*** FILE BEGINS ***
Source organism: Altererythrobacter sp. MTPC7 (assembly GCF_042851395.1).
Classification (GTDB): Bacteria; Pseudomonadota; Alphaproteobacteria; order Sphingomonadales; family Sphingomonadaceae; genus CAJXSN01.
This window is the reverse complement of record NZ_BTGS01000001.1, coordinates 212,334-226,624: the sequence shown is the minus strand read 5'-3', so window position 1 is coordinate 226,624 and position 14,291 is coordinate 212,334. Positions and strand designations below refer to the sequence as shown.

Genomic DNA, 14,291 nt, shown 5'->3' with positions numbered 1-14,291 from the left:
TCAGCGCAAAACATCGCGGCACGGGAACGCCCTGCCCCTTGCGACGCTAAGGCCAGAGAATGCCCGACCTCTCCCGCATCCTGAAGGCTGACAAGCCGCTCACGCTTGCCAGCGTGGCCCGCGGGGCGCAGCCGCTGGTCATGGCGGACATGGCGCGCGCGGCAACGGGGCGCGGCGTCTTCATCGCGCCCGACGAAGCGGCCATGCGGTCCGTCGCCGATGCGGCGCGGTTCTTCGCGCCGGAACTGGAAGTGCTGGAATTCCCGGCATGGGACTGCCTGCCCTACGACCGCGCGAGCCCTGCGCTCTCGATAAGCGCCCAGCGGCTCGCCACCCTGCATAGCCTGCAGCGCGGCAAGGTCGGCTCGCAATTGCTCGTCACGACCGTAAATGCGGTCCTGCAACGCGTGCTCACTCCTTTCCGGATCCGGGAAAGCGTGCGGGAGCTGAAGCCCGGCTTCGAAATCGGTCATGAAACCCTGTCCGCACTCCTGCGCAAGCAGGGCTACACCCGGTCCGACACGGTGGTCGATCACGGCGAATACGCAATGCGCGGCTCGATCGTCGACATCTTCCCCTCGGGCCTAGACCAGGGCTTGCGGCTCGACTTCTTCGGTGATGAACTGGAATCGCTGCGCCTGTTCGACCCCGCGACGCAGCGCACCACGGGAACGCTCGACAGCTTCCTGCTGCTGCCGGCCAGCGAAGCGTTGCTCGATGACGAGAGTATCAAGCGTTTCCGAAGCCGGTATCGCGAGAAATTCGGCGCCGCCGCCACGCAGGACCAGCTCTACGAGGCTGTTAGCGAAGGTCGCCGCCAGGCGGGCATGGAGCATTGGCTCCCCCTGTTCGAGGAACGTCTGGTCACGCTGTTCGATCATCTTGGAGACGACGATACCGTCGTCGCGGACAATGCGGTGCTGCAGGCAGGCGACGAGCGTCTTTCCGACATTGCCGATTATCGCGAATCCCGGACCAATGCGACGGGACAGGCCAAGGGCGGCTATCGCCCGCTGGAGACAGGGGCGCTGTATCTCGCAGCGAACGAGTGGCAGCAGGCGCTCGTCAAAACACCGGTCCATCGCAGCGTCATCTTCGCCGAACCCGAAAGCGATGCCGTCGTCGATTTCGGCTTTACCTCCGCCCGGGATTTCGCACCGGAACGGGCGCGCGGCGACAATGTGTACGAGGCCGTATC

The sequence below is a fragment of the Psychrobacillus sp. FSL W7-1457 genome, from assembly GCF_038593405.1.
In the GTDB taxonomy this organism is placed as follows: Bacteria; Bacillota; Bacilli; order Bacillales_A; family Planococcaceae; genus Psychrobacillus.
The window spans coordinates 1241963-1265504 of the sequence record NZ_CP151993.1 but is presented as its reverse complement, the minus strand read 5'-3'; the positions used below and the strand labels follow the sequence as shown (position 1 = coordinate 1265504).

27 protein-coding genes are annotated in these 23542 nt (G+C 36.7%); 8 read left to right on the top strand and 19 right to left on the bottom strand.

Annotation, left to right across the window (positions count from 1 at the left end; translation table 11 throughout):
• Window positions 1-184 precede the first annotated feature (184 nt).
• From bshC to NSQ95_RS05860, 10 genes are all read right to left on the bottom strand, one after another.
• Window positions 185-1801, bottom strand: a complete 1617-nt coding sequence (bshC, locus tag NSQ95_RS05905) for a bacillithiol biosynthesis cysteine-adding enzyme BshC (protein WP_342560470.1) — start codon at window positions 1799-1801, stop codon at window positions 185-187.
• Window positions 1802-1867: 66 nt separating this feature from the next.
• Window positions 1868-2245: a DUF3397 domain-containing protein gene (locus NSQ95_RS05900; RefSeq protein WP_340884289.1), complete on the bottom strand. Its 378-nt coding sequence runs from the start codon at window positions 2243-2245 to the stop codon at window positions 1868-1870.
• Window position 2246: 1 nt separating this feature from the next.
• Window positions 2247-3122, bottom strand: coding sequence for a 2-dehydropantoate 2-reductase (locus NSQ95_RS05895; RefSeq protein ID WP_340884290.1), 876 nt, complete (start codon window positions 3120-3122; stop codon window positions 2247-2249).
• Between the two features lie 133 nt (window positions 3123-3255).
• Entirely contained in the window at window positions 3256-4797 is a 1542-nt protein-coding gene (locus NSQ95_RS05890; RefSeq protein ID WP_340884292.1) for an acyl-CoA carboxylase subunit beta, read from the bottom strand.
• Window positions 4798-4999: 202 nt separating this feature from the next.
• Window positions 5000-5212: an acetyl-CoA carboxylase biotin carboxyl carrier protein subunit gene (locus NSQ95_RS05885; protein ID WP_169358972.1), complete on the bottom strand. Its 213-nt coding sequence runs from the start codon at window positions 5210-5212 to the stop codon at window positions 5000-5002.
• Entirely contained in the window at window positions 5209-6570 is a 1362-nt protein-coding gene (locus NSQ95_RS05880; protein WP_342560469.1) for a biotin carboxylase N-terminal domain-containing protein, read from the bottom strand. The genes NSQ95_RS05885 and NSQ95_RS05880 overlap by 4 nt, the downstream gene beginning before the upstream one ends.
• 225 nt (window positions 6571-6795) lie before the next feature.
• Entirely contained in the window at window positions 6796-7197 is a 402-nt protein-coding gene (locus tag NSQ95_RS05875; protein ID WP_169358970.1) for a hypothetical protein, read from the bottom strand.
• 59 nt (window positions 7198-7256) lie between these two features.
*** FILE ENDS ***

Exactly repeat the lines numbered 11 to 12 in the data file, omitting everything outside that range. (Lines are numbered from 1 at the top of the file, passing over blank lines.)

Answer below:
• Window positions 1-184 precede the first annotated feature (184 nt).
• From bshC to NSQ95_RS05860, 10 genes are all read right to left on the bottom strand, one after another.